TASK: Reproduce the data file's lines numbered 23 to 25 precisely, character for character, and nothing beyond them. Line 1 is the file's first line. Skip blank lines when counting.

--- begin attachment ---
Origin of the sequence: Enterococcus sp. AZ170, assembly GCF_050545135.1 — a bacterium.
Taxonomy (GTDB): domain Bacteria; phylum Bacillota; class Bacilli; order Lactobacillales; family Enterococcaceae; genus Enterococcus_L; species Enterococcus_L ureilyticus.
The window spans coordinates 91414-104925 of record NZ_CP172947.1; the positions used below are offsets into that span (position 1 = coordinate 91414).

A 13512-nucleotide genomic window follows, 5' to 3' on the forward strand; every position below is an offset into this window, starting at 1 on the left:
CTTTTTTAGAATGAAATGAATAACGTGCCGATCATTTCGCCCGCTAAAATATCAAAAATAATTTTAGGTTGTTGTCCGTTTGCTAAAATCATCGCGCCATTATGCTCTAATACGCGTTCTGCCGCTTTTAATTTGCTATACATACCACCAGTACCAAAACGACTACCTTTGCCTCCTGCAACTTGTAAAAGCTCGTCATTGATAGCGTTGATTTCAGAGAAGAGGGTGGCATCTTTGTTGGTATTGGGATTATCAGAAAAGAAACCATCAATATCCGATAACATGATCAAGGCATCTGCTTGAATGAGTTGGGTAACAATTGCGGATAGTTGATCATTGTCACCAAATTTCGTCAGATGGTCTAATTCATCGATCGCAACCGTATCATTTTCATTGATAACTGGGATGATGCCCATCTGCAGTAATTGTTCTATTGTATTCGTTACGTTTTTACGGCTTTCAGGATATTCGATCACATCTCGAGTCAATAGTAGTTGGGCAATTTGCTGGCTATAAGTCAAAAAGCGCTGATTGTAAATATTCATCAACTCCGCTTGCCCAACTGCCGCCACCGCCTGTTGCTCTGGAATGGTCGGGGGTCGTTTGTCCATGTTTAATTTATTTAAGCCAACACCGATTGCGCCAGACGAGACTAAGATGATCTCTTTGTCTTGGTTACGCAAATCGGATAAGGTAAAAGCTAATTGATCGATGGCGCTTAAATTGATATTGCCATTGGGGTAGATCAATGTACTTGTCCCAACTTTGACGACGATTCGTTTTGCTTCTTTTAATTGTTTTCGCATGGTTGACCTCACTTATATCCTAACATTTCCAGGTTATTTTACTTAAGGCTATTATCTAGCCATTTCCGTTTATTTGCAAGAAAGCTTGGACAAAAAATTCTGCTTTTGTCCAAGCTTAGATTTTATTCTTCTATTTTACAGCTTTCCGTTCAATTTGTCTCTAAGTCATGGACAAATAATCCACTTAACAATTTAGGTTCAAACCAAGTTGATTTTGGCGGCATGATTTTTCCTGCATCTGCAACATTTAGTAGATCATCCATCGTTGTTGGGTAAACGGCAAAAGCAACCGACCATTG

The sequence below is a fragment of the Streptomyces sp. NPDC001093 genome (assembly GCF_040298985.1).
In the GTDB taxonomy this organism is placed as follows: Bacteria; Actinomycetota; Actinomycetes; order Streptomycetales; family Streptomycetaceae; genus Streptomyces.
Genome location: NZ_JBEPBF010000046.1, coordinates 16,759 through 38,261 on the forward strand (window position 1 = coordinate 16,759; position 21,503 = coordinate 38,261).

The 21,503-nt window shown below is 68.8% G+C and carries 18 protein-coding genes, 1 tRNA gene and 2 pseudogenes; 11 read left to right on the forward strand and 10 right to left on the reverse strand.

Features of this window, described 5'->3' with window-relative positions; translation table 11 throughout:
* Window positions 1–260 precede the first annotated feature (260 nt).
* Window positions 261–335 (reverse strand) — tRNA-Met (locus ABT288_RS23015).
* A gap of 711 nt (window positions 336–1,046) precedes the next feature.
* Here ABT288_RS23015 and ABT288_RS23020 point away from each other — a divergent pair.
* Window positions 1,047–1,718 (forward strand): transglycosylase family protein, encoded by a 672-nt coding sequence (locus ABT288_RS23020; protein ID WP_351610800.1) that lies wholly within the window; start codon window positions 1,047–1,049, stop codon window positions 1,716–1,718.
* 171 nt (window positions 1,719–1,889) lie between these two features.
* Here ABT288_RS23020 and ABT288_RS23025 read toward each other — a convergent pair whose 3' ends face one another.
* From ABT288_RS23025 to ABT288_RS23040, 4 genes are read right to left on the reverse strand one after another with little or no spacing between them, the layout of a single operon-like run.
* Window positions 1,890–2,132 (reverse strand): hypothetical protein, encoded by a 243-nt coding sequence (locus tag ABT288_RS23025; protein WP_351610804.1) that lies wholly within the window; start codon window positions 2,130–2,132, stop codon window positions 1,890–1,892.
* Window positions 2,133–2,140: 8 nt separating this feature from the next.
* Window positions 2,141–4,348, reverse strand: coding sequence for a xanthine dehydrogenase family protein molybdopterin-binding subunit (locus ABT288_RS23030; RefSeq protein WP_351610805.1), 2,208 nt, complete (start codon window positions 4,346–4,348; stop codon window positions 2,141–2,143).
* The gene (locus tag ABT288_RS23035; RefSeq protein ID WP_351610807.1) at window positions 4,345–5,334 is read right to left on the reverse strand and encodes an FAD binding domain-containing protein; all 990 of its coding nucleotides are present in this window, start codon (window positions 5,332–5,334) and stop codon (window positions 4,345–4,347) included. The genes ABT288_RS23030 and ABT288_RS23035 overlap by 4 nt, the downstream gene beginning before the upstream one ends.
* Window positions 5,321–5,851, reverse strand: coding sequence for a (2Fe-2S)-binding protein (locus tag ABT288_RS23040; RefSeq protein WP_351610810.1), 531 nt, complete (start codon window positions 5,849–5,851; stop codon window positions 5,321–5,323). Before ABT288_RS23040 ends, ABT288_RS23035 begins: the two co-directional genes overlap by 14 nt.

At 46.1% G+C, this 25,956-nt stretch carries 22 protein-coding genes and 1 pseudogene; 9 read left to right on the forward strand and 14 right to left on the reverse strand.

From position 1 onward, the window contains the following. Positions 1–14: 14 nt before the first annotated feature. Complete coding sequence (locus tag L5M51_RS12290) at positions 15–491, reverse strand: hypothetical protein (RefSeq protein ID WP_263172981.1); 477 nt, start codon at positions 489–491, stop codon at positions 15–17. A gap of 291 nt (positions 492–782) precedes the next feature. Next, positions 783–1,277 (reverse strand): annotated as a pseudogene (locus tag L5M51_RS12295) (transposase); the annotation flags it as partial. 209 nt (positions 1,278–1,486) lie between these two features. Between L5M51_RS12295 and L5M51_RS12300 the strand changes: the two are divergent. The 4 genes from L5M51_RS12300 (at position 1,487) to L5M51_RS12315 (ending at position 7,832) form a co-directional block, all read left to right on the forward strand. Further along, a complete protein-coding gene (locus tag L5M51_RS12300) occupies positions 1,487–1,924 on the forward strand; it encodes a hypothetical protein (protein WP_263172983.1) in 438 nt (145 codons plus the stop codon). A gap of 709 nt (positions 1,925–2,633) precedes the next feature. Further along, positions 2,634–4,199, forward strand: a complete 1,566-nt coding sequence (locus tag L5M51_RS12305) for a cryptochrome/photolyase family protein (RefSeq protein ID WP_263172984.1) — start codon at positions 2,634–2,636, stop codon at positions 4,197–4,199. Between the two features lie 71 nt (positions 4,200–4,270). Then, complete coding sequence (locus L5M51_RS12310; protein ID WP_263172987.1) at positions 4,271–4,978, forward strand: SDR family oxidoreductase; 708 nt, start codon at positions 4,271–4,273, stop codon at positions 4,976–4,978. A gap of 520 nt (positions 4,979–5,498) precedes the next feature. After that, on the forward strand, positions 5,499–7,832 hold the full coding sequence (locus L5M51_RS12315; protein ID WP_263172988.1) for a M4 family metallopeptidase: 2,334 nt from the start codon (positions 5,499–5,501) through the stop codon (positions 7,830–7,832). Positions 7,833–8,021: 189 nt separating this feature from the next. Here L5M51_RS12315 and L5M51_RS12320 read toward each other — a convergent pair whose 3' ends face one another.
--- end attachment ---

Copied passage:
* Window positions 5,321–5,851, reverse strand: coding sequence for a (2Fe-2S)-binding protein (locus tag ABT288_RS23040; RefSeq protein WP_351610810.1), 531 nt, complete (start codon window positions 5,849–5,851; stop codon window positions 5,321–5,323). Before ABT288_RS23040 ends, ABT288_RS23035 begins: the two co-directional genes overlap by 14 nt.

At 46.1% G+C, this 25,956-nt stretch carries 22 protein-coding genes and 1 pseudogene; 9 read left to right on the forward strand and 14 right to left on the reverse strand.

From position 1 onward, the window contains the following. Positions 1–14: 14 nt before the first annotated feature. Complete coding sequence (locus tag L5M51_RS12290) at positions 15–491, reverse strand: hypothetical protein (RefSeq protein ID WP_263172981.1); 477 nt, start codon at positions 489–491, stop codon at positions 15–17. A gap of 291 nt (positions 492–782) precedes the next feature. Next, positions 783–1,277 (reverse strand): annotated as a pseudogene (locus tag L5M51_RS12295) (transposase); the annotation flags it as partial. 209 nt (positions 1,278–1,486) lie between these two features. Between L5M51_RS12295 and L5M51_RS12300 the strand changes: the two are divergent. The 4 genes from L5M51_RS12300 (at position 1,487) to L5M51_RS12315 (ending at position 7,832) form a co-directional block, all read left to right on the forward strand. Further along, a complete protein-coding gene (locus tag L5M51_RS12300) occupies positions 1,487–1,924 on the forward strand; it encodes a hypothetical protein (protein WP_263172983.1) in 438 nt (145 codons plus the stop codon). A gap of 709 nt (positions 1,925–2,633) precedes the next feature. Further along, positions 2,634–4,199, forward strand: a complete 1,566-nt coding sequence (locus tag L5M51_RS12305) for a cryptochrome/photolyase family protein (RefSeq protein ID WP_263172984.1) — start codon at positions 2,634–2,636, stop codon at positions 4,197–4,199. Between the two features lie 71 nt (positions 4,200–4,270). Then, complete coding sequence (locus L5M51_RS12310; protein ID WP_263172987.1) at positions 4,271–4,978, forward strand: SDR family oxidoreductase; 708 nt, start codon at positions 4,271–4,273, stop codon at positions 4,976–4,978. A gap of 520 nt (positions 4,979–5,498) precedes the next feature. After that, on the forward strand, positions 5,499–7,832 hold the full coding sequence (locus L5M51_RS12315; protein ID WP_263172988.1) for a M4 family metallopeptidase: 2,334 nt from the start codon (positions 5,499–5,501) through the stop codon (positions 7,830–7,832). Positions 7,833–8,021: 189 nt separating this feature from the next. Here L5M51_RS12315 and L5M51_RS12320 read toward each other — a convergent pair whose 3' ends face one another.